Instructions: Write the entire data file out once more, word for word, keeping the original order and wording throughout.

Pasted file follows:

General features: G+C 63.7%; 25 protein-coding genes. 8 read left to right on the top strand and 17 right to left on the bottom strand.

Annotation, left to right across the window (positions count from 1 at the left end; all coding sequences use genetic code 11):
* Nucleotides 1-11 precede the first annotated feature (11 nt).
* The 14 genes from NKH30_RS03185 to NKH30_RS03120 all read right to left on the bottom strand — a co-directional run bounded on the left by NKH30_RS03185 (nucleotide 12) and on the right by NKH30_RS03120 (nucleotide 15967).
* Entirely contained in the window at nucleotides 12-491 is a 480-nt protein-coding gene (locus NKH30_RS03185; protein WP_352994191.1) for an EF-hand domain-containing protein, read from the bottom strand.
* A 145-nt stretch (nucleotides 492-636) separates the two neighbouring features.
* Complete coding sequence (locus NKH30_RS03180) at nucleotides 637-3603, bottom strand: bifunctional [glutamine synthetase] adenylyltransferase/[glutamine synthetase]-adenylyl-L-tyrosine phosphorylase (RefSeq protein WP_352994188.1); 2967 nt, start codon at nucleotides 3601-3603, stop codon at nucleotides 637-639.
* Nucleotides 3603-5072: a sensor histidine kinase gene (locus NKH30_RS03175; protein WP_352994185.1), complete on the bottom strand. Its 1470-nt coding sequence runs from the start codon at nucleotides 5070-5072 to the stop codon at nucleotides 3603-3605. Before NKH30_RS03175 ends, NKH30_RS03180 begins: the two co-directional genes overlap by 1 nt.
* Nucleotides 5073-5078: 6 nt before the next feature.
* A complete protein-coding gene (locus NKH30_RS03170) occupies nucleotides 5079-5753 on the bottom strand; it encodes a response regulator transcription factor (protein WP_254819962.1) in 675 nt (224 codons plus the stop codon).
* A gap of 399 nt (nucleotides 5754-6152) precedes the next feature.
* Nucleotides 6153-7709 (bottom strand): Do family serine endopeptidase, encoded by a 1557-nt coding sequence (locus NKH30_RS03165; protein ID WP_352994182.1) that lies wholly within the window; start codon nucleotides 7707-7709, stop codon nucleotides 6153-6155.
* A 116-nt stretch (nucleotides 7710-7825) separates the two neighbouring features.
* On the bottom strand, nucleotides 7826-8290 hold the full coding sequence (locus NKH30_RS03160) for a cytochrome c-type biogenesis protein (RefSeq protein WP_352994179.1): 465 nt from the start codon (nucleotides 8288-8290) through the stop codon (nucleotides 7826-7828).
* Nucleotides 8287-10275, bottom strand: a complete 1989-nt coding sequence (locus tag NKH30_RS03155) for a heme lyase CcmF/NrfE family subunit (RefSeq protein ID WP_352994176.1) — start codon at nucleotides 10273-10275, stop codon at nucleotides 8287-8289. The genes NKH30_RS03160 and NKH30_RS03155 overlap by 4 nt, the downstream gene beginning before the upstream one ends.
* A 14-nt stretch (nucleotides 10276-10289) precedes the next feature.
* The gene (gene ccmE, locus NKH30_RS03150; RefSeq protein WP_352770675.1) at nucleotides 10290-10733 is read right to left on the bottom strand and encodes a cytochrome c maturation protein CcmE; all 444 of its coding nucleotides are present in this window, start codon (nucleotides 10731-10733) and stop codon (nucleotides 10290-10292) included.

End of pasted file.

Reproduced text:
General features: G+C 63.7%; 25 protein-coding genes. 8 read left to right on the top strand and 17 right to left on the bottom strand.

Annotation, left to right across the window (positions count from 1 at the left end; all coding sequences use genetic code 11):
* Nucleotides 1-11 precede the first annotated feature (11 nt).
* The 14 genes from NKH30_RS03185 to NKH30_RS03120 all read right to left on the bottom strand — a co-directional run bounded on the left by NKH30_RS03185 (nucleotide 12) and on the right by NKH30_RS03120 (nucleotide 15967).
* Entirely contained in the window at nucleotides 12-491 is a 480-nt protein-coding gene (locus NKH30_RS03185; protein WP_352994191.1) for an EF-hand domain-containing protein, read from the bottom strand.
* A 145-nt stretch (nucleotides 492-636) separates the two neighbouring features.
* Complete coding sequence (locus NKH30_RS03180) at nucleotides 637-3603, bottom strand: bifunctional [glutamine synthetase] adenylyltransferase/[glutamine synthetase]-adenylyl-L-tyrosine phosphorylase (RefSeq protein WP_352994188.1); 2967 nt, start codon at nucleotides 3601-3603, stop codon at nucleotides 637-639.
* Nucleotides 3603-5072: a sensor histidine kinase gene (locus NKH30_RS03175; protein WP_352994185.1), complete on the bottom strand. Its 1470-nt coding sequence runs from the start codon at nucleotides 5070-5072 to the stop codon at nucleotides 3603-3605. Before NKH30_RS03175 ends, NKH30_RS03180 begins: the two co-directional genes overlap by 1 nt.
* Nucleotides 5073-5078: 6 nt before the next feature.
* A complete protein-coding gene (locus NKH30_RS03170) occupies nucleotides 5079-5753 on the bottom strand; it encodes a response regulator transcription factor (protein WP_254819962.1) in 675 nt (224 codons plus the stop codon).
* A gap of 399 nt (nucleotides 5754-6152) precedes the next feature.
* Nucleotides 6153-7709 (bottom strand): Do family serine endopeptidase, encoded by a 1557-nt coding sequence (locus NKH30_RS03165; protein ID WP_352994182.1) that lies wholly within the window; start codon nucleotides 7707-7709, stop codon nucleotides 6153-6155.
* A 116-nt stretch (nucleotides 7710-7825) separates the two neighbouring features.
* On the bottom strand, nucleotides 7826-8290 hold the full coding sequence (locus NKH30_RS03160) for a cytochrome c-type biogenesis protein (RefSeq protein WP_352994179.1): 465 nt from the start codon (nucleotides 8288-8290) through the stop codon (nucleotides 7826-7828).
* Nucleotides 8287-10275, bottom strand: a complete 1989-nt coding sequence (locus tag NKH30_RS03155) for a heme lyase CcmF/NrfE family subunit (RefSeq protein ID WP_352994176.1) — start codon at nucleotides 10273-10275, stop codon at nucleotides 8287-8289. The genes NKH30_RS03160 and NKH30_RS03155 overlap by 4 nt, the downstream gene beginning before the upstream one ends.
* A 14-nt stretch (nucleotides 10276-10289) precedes the next feature.
* The gene (gene ccmE, locus NKH30_RS03150; RefSeq protein WP_352770675.1) at nucleotides 10290-10733 is read right to left on the bottom strand and encodes a cytochrome c maturation protein CcmE; all 444 of its coding nucleotides are present in this window, start codon (nucleotides 10731-10733) and stop codon (nucleotides 10290-10292) included.